Solar + Storage Proposed For Lindeman Island Resort Redevelopment

Solar power and storage for Lindeman Island

Lindeman Island Resort Redevelopment | White Horse Australia Lindeman

Redevelopment of Queensland’s Lindeman Island Resort could incorporate a significant level of solar power and battery storage according to a draft environmental impact statement (EIS) released on the weekend.

Lindeman Island’s resort has been out of action since 2012, following substantial damage wreaked by Cyclone Yasi in 2011.  

White Horse Australia Lindeman has proposed a $583 million redevelopment and expansion consisting of three resorts, a tourist villa precinct and luxury camping facilities. The projects will create 300 jobs each during construction and 300 operational jobs once completed.

Operating all that infrastructure is going to require a lot of energy. When the resort was operational previously, all electricity was supplied by diesel generators located at the island’s power-house. Load demand for the new development is estimated to be around about 4 times that of the existing resort.

A previous report (2015) looked at three options for the new development.

  • Grid power supply from the mainland
  • 100% diesel generation
  • Hybrid diesel-solar generation

The up-front cost of the mainland supply ($108,135,500) was estimated at more than 7 times that of the hybrid diesel-solar generation option ($14,100,000). However, annual running costs would have been around 10% cheaper. The all-diesel option up-front cost ($5,550,000) was far cheaper than hybrid diesel/solar, but annual costs much higher ($5,256,000 vs $3,604,000).

Hybrid Diesel-Solar + Storage The Preferred Option

White Horse Australia directed a further investigation of the hybrid diesel-solar option, with view to fulfilling its vision of developing a world-class eco-resort. The company that undertook the investigation was Cardno, an infrastructure and environmental services firm.

The system studied by Cardno comprises a mini-grid consisting of solar panels, large scale battery storage and diesel generation.

Cardno analysed and modelled the hybrid system on a number of scenarios offering various levels of solar electricity generation – from 35% to around 93%. Cardno found a system with a target of ~75% renewables ratio provides the best bang for buck, but based on the latest masterplan the level likely to be achieved is between 35% to 44% given the limited land available for ground-mount solar panel arrays.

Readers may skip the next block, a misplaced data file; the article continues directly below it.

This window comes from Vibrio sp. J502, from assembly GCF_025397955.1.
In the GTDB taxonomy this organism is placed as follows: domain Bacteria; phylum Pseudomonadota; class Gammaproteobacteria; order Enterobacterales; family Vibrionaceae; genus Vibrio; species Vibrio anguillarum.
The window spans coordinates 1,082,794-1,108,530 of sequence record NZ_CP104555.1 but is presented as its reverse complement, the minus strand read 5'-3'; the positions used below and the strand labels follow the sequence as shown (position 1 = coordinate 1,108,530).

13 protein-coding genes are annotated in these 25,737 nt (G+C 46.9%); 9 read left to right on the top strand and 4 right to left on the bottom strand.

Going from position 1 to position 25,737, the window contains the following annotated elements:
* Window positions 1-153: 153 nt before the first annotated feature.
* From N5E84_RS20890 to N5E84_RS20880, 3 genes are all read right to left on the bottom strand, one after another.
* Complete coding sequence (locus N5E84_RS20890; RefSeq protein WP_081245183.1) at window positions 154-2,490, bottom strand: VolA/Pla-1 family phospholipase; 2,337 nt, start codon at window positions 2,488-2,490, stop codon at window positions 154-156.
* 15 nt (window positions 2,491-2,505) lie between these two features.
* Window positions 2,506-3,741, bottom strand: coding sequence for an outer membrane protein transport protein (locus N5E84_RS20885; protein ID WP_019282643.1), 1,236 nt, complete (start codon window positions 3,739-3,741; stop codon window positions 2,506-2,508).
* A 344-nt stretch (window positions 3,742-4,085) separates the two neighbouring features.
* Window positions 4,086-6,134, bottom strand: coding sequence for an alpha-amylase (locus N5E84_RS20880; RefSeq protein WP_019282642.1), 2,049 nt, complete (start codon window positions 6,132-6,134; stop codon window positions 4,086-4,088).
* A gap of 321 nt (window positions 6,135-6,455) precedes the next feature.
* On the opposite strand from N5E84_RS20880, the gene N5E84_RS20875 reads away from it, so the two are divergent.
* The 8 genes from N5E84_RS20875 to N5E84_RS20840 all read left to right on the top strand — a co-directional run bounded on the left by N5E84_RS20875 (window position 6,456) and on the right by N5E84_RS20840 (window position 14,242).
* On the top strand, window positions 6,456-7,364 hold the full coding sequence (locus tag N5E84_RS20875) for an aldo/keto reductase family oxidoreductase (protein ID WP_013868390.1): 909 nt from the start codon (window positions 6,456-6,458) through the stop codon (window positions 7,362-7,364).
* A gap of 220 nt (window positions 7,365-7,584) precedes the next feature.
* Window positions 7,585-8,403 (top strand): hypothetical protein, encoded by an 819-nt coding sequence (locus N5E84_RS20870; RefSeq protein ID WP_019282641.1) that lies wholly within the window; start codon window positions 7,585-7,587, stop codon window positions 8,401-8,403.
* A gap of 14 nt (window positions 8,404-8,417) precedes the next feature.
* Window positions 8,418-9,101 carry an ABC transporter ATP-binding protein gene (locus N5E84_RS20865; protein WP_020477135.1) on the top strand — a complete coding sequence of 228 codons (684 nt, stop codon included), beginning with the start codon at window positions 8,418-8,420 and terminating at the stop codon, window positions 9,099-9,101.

Roof-mounted solar panels would be located around the central village, retail precinct, staff accommodation and the aircraft hangars, enabling minimum capacity of approximately 3 MW peak. A further 2.7MW capacity could be installed on available land area in the form of ground-mount solar arrays.

Cardno states the existing powerhouse area is ideally suited to house a central energy storage system, power management and mini-grid control systems.

Lindeman Island battery storage

The firm says the estimated capital investment for a level of 35% to 44% of electricity provided by solar power is between $15M to $25M, with an estimated payback period between 3 to 8 years.

The Queensland Government has welcome the EIS. 

“The redevelopment is consistent with the Palaszczuk Government’s Advancing Tourism plan to drive growth and jobs in the tourism industry. However, it is within the Great Barrier Reef World Heritage Area and it’s important that appropriate safeguards are in place to protect the Reef,” said State Development Minister Dr Anthony Lynham.

Public comment on the Lindeman Island resort Draft Environmental Impact Statement is invited and open until 4 September 2017.

About Michael Bloch

Michael caught the solar power bug after purchasing components to cobble together a small off-grid PV system in 2008. He's been reporting on Australian and international solar energy news ever since.

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